I’m a huge fan of Star Trek. I don’t speak Klingon and I can’t name all the founding member states of the Federation, but I love all things Star Trek. So when someone asked me to review the recent Star Trek series, I took the request to heart like the mature, professional writer that I am.
Thanks to the wonders of Netflix, I’ve just recently rewatched Star Trek: Voyager so that will be the first show I’ll be covering.
Considered to be the weakest in the Star Trek TV franchises, Voyager evokes apathy from most fans and outright hatred from the hardcore trek fans. In addition Voyager wasn’t exactly user friendly for people new to the series, which is what it really needed to be. Of course you should always keep your core audience in mind when you write your stories, but unless it’s a continuation of an already established story, it should also be accessible for people just coming into it. For instance Part 2 of Harry Potter and the Deathly Hallows doesn’t need to ease the reader into it, because by its very nature of being a continuation the reader has to have read the first part, it’s right there in the title. Part 2, Book 2, etc: they are all an unspoken agreement between reader and writer that the book is under no obligation to make sense if you haven’t read Part 1. However, many of the earlier Harry Potter books are indeed quite accessible to new readers. I knew of several people who got into Harry Potter by reading Harry Potter and the Chamber of Secrets first, even though it was the second in the series. The beauty of Rowling’s writing is that she can reiterate plot points and facts from previous books in such a way that long term readers barely notice it’s there, but also allows newcomers to know what’s going on. Every time she wrote a new book, she drew in more readers because they could hop right into the story, so rather than depending on already established fan base she actively tried to expand that fan base to new generations.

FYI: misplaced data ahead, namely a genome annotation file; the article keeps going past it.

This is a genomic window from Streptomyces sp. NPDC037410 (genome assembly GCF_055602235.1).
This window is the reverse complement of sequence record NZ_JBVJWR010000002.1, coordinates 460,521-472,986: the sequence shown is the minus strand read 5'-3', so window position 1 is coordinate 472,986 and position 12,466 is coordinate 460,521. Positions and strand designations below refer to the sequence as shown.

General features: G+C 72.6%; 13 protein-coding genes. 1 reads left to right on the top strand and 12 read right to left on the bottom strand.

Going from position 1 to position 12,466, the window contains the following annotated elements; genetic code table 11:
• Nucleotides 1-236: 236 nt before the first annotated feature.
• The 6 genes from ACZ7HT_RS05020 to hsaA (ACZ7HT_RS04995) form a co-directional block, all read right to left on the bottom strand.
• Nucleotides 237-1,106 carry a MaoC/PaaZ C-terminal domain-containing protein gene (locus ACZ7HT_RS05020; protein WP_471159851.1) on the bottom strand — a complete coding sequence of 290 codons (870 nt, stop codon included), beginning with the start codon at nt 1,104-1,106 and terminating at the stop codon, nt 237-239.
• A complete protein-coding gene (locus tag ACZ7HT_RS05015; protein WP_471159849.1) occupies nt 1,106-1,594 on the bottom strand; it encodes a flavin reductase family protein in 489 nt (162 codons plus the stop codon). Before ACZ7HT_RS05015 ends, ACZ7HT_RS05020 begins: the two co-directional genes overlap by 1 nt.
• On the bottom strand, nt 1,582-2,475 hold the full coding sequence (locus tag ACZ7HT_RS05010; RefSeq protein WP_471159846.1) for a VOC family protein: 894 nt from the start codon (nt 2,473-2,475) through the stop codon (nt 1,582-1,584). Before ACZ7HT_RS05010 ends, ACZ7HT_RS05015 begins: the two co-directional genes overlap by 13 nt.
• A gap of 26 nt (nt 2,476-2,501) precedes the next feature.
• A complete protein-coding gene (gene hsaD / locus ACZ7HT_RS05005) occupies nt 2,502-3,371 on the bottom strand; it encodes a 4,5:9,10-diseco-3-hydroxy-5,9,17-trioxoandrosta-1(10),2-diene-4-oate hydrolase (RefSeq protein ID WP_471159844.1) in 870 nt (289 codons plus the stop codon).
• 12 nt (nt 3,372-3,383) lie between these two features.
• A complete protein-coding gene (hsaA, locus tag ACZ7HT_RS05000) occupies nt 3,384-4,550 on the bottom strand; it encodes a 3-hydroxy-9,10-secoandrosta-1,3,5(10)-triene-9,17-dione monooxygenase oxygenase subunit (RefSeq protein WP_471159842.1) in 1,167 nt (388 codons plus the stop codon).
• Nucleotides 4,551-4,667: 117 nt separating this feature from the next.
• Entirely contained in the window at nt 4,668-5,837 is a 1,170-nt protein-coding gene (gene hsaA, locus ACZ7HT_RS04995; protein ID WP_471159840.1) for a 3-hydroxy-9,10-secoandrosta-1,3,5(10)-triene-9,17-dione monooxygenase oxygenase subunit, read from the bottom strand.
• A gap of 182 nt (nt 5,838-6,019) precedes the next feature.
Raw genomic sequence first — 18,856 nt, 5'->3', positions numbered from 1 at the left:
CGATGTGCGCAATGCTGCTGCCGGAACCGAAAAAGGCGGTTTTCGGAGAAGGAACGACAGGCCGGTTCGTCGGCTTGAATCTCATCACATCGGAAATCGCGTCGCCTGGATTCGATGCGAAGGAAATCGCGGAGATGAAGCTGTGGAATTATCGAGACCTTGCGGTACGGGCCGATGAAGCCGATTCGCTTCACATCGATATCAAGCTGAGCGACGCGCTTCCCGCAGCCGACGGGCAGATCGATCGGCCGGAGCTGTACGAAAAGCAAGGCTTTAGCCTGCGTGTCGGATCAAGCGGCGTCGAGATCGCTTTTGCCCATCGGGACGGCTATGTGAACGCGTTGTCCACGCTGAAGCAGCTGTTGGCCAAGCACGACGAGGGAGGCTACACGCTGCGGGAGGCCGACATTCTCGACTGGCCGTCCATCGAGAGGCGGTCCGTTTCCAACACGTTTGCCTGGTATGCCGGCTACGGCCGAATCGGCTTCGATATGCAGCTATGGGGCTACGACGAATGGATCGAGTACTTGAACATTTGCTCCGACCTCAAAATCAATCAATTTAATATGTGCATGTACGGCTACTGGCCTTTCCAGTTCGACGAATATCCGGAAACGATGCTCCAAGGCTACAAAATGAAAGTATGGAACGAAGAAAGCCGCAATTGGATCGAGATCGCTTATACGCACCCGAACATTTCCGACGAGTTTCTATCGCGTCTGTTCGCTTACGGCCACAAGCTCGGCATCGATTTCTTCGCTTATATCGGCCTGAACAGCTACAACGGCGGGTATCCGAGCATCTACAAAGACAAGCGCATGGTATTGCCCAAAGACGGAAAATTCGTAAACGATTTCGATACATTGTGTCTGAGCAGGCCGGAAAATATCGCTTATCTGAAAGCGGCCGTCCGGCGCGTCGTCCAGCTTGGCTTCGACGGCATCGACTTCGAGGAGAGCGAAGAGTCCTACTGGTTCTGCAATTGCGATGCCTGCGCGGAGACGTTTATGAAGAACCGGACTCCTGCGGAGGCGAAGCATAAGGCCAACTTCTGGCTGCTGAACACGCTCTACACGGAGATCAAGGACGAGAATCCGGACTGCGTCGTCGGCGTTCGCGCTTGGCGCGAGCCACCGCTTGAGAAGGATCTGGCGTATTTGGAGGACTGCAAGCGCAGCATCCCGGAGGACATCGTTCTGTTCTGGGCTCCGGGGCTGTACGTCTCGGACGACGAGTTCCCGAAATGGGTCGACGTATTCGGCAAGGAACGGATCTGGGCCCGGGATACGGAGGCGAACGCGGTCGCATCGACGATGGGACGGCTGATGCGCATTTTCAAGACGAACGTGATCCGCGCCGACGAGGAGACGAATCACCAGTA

Voyager started a full ten years after The Next Generation brought Star Trek out of the purgatory that was the 1960’s and into the slightly less hellish 1980’s. So it was 1995, the new millenium was looming and a new generation of Trekkies was just waiting to be unleashed. For instance I was too young to have seen The Next Generation as it was airing, I only saw it later through reruns, and Voyager had the opportunity to forge me into a hardcore fan. Instead of easing new viewers into the universe, however, it dove straight into the deep end of the pool by taking its already present fanbase for granted.
Here’s what the average person knows about Star Trek: A bunch of people flying through space in cool space ships. In fact the “Boldly Go…” statement that’s made Star Trek famous is a good summary of a general viewers understanding of the series. People think Jean-Luc Picard, Borg, Klingons and Romulans. Voyager’s first episode seems to take some kind of perverse joy in trying to introduce every obscure, secondary story elements as possible in the premier episode.